You can tell a lot about a place by its name. Death Valley, as its title suggests, is appropriately arid and desolate – most of the time, at least. However, right now the driest and hottest place in North America is experiencing its largest explosion of floral life in 11 years, after unusually heavy autumn and winter rains, thought to have been brought on by the weather pattern El Niño, provided the perfect conditions for wildflowers to flourish.
Located in eastern California, Death Valley covers around 3 million hectares (7.4 million acres) of the Mojave Desert and the Great Basin, and includes Badwater Basin, the lowest point of elevation in North America at 86 meters (282 feet) below sea level. Annual rainwater at this spot is normally just 4.8 centimeters (1.9 inches), although it is thought that as much as 7.6 centimeters (3 inches) may have fallen in just five hours last October, as autumn storms swept the valley.
This was followed up by above-average rainfall throughout winter, enabling dormant seeds of local wildflowers to take root, resulting in an early spring bloom. Many flowers in the region are well adapted to the valley’s harsh conditions, with seeds that are able to remain in this dormant state for several years while they await the right conditions to begin germinating.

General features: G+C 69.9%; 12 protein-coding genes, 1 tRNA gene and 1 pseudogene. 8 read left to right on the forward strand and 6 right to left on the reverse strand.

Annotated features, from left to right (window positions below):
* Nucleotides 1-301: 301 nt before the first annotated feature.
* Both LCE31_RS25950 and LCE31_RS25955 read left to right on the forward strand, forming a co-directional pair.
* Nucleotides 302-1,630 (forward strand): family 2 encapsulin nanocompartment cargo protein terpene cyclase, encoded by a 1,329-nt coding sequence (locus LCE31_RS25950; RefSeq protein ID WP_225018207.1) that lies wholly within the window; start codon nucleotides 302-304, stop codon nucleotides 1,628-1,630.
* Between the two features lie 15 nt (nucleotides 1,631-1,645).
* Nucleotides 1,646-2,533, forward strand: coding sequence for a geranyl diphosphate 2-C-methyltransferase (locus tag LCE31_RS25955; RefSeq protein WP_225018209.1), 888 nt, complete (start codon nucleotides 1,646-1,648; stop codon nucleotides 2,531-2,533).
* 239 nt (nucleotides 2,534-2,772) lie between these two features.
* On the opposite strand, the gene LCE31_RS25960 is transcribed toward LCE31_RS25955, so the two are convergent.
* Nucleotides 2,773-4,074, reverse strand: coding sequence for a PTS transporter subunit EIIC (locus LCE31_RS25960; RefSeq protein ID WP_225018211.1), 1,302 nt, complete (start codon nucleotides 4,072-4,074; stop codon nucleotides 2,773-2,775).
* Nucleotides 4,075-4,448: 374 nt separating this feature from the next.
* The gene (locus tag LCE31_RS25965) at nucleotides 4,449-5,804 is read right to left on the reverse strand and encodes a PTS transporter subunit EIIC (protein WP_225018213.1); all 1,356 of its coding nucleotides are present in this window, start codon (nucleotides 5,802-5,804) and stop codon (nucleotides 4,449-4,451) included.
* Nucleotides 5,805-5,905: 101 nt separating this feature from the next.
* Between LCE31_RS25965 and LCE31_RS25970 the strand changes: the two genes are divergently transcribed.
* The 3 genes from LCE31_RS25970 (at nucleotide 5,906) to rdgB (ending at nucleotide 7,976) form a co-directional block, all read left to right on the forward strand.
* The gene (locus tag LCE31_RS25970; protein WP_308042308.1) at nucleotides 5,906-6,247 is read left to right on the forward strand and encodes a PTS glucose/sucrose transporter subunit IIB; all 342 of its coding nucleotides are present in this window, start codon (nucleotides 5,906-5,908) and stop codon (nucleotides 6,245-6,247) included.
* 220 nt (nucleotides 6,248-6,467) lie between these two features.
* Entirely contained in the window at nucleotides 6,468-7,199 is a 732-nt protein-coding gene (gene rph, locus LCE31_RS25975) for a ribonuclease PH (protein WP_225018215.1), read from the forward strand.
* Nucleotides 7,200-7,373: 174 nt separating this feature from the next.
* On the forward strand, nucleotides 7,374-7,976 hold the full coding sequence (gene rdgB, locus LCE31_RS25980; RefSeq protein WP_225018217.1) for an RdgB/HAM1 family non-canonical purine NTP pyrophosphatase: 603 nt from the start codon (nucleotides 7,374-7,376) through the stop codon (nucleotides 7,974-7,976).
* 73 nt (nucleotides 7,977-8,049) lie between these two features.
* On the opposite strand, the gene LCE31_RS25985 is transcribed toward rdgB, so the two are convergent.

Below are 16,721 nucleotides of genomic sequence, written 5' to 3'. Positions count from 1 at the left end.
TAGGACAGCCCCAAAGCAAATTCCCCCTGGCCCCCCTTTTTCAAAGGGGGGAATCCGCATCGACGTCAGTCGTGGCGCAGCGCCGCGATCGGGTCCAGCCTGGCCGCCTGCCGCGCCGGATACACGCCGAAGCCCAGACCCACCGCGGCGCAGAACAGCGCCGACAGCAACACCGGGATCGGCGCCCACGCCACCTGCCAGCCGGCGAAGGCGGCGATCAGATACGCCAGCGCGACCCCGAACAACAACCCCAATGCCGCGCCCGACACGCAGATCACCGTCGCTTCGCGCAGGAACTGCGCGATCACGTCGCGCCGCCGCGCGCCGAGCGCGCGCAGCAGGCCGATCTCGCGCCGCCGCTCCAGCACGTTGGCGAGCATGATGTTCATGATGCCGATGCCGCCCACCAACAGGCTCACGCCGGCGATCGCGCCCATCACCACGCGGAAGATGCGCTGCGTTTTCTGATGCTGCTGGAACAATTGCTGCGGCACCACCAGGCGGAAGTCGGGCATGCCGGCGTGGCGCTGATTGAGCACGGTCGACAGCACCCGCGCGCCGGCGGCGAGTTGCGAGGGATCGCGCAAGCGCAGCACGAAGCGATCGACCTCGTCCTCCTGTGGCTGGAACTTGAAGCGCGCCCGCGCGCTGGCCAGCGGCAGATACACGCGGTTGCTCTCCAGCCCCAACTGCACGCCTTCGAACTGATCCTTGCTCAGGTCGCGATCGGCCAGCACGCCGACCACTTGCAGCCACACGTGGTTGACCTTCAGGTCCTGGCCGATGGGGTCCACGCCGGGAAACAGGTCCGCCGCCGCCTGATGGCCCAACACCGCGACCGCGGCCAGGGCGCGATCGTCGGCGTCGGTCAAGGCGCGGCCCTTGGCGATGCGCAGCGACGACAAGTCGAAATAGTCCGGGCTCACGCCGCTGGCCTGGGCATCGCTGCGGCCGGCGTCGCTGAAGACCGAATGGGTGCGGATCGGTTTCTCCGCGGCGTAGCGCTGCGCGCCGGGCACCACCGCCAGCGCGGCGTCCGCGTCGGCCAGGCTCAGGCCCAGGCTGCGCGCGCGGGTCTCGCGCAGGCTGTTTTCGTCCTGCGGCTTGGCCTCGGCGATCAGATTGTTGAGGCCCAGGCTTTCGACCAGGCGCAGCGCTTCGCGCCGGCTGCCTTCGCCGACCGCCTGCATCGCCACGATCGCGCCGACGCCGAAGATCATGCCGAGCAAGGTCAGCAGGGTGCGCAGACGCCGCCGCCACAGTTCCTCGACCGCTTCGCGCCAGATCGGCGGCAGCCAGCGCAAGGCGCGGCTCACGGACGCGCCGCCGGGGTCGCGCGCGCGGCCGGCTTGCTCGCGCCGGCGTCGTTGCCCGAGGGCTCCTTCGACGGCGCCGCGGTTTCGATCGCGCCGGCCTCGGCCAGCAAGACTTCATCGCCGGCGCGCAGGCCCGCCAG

Normally, the flowering period of these plants – which occurs annually for some species and less frequently for others – is short-lived, which is why they are referred to as ephemerals. However, in previous El Niño years, Death Valley has sprung to life with an abnormal density and variety of colorful flowers, with this so-called "superbloom" lasting throughout the spring and into summer.
The last of these occurred in 2005, with this year’s event eclipsing anything that has been seen in the region since then. Rainfall levels over the coming months will play a major role in determining how long this superbloom lasts and which flowers become visible, although it is likely that the composition of flora throughout the valley will vary as the spring progresses, bringing about transformations in the desert landscape.
For instance, at present, flowers such as the yellow desert gold, the purple and red desert five-spot, and the white gravel ghost can be seen in abundance throughout the region. However, from mid-April, other flowers like the aptly-named desert paintbrush are expected to come into bloom, decorating Death Valley with a new array of colors.
Image in text: The desert five-spot is among the wildflowers currently decorating Death Valley. National Park Service/Dianne Milliard